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Bangkok - Exporters lose their licences
The Nation, September 28, 2004
Several rice exporters have lost their licences and the same fate awaits more if their products fail to meet quality standards, the Commerce Ministry has warned.

The ministry is withdrawing export licences to punish traders of contaminated goods in order to maintain the country’s status as the world’s leading rice exporter.

Commerce Minister Watana Muangsook yesterday justified the revocation of licences as a means of preserving the quality and image of Thai rice. “We want to show the world that the Thai government is concerned about the contamination of our rice products,” he said.

Until the advent of DNA testing, he said, there had been no sound measure to detect rice contamination and ensure good quality, resulting in many complaints from importers.

“Exporters who allow the contamination of rice from its origin will be punished by having their licences invalidated,” Watana said.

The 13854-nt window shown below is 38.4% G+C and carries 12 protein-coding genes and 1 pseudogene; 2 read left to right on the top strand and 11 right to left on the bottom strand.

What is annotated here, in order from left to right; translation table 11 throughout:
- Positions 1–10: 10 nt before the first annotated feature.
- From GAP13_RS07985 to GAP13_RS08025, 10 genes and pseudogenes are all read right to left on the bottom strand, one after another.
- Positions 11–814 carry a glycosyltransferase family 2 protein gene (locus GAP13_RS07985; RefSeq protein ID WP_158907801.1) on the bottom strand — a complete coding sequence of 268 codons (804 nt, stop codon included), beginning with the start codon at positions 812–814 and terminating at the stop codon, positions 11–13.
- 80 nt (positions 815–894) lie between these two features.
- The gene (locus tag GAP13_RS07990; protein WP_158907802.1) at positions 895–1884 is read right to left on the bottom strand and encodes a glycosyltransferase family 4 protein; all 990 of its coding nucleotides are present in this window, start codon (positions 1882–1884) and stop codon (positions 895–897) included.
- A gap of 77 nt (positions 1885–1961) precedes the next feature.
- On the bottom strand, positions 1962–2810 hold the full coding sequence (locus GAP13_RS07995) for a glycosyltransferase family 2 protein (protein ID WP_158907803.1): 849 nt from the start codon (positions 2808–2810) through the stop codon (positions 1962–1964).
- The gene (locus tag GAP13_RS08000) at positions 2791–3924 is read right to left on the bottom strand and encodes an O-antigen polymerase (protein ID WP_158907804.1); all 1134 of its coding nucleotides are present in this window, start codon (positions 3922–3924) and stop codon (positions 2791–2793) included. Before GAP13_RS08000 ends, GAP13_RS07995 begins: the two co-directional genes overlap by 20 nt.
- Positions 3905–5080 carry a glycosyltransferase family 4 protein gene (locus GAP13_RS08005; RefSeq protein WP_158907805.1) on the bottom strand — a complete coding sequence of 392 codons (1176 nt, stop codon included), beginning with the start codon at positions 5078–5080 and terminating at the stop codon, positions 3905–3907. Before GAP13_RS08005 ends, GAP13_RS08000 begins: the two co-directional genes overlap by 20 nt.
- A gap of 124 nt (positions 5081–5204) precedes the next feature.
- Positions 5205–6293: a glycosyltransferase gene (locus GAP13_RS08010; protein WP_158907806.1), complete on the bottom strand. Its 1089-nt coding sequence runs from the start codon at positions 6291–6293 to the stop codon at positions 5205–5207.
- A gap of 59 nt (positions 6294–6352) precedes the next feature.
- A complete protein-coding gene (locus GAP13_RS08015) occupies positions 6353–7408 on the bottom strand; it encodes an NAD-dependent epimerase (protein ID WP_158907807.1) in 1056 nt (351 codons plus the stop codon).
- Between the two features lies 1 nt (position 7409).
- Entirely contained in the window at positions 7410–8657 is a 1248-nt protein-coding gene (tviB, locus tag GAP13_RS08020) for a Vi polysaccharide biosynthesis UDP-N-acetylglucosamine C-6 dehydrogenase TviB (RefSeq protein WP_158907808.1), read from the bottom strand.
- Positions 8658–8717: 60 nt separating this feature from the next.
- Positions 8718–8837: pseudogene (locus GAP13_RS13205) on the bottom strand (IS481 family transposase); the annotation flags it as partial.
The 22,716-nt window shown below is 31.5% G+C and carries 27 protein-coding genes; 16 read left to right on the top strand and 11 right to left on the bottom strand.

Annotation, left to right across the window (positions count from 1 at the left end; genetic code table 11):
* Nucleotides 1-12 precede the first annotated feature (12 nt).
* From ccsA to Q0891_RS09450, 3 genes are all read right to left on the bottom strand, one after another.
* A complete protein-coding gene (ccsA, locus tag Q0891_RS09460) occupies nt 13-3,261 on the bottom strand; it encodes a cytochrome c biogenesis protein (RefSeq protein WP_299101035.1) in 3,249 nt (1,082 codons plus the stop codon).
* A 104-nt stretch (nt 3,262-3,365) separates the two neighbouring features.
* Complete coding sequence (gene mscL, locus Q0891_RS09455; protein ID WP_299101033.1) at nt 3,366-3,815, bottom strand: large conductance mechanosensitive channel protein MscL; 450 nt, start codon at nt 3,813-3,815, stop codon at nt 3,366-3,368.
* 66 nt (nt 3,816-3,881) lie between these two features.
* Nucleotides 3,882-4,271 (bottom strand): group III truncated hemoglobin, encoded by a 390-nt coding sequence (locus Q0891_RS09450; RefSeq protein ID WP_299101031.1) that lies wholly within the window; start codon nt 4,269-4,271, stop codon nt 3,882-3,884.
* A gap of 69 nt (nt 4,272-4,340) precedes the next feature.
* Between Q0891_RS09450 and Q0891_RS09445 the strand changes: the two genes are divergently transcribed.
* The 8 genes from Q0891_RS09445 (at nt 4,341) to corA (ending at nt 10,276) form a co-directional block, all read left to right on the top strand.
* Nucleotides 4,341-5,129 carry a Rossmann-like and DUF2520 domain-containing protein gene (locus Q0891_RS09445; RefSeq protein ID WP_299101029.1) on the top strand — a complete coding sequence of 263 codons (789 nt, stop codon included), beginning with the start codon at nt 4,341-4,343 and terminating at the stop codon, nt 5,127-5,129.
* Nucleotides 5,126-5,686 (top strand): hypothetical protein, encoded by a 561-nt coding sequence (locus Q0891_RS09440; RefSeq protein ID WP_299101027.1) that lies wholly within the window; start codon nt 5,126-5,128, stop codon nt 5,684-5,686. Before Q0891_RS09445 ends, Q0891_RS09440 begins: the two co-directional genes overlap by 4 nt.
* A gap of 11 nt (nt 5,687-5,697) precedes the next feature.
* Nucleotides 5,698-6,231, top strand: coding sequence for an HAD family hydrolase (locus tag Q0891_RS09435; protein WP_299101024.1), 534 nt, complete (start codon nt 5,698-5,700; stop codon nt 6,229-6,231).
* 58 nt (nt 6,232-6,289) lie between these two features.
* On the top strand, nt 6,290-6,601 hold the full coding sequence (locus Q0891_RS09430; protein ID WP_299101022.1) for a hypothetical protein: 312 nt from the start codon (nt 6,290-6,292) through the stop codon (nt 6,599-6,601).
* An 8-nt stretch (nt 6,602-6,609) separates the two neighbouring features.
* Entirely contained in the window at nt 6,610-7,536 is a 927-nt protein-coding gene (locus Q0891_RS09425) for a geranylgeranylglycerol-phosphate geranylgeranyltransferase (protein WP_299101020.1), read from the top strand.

The implementation of stricter export standards and punishment measures are aimed at resolving problems that have arisen regarding Thai rice exports.

Some exporters had shipped Pathum Thani rice while claiming it was higher-quality and costlier jasmine rice, and taken advantage of the price difference.

Importers have also complained about contamination.

The ministry recently informed the country’s rice export association and importing countries of its decision to bolster standards in order to regain credibility for Thai rice exports, the minister said.

Some exporters have already been punished, but Watana refused to say how many.

The ministry meanwhile is circulating plans to increase the guaranteed price for main-crop rice, beginning in November, from Bt6,300 to Bt6,600 per tonne.

The price was Bt5,330 per tonne at this time last year.

The price of husked rice will rise 10 per cent, from Bt6,100 to Bt6,400 per tonne, compared with Bt5,045 last year.

The price hikes are aimed at giving the Thai rice market a psychological boost as well as adding to local farmers’ income.

There will also be strict implementation of the government’s pledge policy in order to block corruption.

Bank guarantees of 5 per cent above the total rice pledging price will be required from silo and mill owners by the Public Warehouse Organisation, which has authority on the issue.
MGR Archive 28.9.2004
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